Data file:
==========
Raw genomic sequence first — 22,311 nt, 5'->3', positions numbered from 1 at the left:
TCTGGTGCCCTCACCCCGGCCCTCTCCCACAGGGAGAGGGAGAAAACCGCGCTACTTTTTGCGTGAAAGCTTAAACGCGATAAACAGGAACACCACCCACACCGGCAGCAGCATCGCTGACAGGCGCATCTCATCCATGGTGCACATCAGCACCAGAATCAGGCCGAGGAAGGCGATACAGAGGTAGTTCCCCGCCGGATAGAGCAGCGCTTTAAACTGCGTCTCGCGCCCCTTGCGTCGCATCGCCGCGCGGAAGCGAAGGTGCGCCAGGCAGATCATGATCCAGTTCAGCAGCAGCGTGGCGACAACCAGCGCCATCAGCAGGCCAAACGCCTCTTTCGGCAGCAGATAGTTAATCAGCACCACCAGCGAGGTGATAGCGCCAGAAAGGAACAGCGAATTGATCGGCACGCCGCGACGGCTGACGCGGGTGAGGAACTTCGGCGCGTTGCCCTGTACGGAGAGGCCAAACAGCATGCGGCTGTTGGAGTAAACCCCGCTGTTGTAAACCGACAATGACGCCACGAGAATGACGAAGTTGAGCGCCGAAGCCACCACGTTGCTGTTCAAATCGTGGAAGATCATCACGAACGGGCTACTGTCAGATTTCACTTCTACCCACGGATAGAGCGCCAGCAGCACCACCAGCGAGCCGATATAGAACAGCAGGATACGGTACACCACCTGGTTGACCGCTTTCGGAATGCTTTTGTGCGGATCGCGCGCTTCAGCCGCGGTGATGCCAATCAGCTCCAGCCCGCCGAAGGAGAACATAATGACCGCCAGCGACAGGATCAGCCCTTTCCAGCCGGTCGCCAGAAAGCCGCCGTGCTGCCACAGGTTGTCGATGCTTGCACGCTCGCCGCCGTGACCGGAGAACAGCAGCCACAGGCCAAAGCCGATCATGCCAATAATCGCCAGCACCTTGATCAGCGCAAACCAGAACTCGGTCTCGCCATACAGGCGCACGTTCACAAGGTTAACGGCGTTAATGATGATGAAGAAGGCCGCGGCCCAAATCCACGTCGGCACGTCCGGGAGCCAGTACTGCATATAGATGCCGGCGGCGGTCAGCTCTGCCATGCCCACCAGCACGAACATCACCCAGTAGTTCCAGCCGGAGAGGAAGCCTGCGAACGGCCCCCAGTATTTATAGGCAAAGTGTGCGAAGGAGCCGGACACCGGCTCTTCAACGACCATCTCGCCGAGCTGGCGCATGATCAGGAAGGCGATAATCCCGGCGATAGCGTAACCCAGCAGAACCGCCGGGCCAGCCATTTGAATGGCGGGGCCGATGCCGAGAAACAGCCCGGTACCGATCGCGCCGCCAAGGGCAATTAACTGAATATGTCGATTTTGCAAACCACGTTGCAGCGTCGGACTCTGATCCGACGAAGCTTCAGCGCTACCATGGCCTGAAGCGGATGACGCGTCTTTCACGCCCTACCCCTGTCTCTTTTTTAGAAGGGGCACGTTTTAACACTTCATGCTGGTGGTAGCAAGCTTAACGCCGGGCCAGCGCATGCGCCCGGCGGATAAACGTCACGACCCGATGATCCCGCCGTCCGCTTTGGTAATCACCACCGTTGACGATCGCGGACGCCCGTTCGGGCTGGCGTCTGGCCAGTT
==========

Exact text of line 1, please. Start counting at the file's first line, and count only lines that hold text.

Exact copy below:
Raw genomic sequence first — 22,311 nt, 5'->3', positions numbered from 1 at the left: